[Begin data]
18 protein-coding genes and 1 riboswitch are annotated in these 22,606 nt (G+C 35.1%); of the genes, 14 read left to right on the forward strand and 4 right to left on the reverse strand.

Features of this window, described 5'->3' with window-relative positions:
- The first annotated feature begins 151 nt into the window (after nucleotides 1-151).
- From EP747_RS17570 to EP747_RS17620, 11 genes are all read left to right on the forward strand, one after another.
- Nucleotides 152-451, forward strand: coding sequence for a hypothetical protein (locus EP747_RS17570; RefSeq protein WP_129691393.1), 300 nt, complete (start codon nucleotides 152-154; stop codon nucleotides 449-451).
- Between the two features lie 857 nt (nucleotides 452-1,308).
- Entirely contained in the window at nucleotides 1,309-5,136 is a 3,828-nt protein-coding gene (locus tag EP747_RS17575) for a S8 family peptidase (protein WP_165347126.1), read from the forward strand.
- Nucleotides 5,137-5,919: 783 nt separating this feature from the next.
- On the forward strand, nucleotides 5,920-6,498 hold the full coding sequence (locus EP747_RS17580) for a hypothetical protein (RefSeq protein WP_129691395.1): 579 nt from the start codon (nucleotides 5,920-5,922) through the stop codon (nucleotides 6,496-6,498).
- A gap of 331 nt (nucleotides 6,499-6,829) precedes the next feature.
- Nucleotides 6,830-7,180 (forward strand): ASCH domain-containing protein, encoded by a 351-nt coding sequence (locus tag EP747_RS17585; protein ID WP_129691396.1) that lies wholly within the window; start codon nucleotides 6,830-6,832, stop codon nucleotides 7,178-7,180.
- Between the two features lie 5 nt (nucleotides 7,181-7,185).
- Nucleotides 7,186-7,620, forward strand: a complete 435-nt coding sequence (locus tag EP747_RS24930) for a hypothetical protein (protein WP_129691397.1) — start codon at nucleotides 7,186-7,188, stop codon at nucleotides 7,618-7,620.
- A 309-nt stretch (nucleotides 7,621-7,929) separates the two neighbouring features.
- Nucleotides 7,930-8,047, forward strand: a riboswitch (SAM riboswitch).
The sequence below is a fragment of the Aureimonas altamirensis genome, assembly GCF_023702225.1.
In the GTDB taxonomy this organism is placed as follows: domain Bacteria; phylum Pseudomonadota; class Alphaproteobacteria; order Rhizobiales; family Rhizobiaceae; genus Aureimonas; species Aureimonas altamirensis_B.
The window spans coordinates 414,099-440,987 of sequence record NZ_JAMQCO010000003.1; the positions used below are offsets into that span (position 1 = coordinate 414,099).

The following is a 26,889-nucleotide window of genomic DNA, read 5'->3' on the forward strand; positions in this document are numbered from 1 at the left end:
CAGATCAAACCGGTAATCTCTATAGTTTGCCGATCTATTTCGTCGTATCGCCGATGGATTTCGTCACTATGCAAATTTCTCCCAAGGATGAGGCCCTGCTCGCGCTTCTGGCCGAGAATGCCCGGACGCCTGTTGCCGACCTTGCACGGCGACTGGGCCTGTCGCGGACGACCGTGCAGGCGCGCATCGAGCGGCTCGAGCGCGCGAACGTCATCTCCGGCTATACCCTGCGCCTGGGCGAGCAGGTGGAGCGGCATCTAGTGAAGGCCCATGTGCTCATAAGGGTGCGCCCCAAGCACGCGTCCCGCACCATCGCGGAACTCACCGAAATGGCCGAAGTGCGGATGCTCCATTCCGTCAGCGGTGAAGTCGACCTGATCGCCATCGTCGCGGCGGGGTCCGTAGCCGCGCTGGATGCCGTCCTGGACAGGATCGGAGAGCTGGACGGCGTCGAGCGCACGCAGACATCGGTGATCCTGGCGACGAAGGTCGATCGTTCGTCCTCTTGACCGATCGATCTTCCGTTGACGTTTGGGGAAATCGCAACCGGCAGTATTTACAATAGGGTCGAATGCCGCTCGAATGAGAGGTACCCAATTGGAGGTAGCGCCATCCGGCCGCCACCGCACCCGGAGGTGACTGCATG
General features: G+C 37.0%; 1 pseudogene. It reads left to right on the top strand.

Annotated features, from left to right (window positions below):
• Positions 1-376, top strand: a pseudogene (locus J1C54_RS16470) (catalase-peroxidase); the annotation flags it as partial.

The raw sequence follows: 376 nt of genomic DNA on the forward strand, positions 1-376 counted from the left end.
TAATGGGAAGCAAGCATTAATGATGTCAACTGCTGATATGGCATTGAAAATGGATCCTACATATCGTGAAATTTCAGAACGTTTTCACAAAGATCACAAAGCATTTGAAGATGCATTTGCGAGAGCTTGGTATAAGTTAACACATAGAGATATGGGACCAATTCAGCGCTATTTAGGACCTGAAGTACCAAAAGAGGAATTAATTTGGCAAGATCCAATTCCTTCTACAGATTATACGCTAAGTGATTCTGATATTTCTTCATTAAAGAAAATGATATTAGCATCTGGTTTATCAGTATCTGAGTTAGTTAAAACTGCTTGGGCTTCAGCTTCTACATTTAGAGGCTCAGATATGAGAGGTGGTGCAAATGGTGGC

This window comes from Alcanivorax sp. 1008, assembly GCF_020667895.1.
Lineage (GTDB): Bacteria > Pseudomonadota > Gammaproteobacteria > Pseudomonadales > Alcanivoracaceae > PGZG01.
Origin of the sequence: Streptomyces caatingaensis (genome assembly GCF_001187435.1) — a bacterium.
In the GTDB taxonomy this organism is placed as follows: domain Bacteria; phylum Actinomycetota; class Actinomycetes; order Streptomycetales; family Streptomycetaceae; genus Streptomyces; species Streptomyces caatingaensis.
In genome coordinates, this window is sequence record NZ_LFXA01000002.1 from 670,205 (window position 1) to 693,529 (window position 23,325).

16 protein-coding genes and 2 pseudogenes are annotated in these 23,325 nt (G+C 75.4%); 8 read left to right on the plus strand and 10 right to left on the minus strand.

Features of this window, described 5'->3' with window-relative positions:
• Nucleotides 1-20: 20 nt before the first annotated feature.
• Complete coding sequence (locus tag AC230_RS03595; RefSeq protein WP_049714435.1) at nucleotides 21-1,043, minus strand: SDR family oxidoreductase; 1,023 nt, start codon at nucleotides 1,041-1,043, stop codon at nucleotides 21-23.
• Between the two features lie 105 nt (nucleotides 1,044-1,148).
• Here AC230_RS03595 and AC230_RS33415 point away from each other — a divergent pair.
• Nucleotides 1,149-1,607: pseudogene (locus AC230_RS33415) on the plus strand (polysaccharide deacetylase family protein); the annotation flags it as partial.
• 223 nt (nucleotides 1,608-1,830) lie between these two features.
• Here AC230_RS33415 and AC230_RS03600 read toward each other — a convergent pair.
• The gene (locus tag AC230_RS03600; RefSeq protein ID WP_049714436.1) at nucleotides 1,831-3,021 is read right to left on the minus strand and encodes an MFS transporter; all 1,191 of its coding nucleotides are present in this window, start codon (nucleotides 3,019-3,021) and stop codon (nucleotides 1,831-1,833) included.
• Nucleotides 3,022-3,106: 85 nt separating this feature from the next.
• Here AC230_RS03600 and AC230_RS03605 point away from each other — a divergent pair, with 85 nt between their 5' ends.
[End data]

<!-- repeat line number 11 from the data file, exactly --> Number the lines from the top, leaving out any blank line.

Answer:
- Nucleotides 6,830-7,180 (forward strand): ASCH domain-containing protein, encoded by a 351-nt coding sequence (locus tag EP747_RS17585; protein ID WP_129691396.1) that lies wholly within the window; start codon nucleotides 6,830-6,832, stop codon nucleotides 7,178-7,180.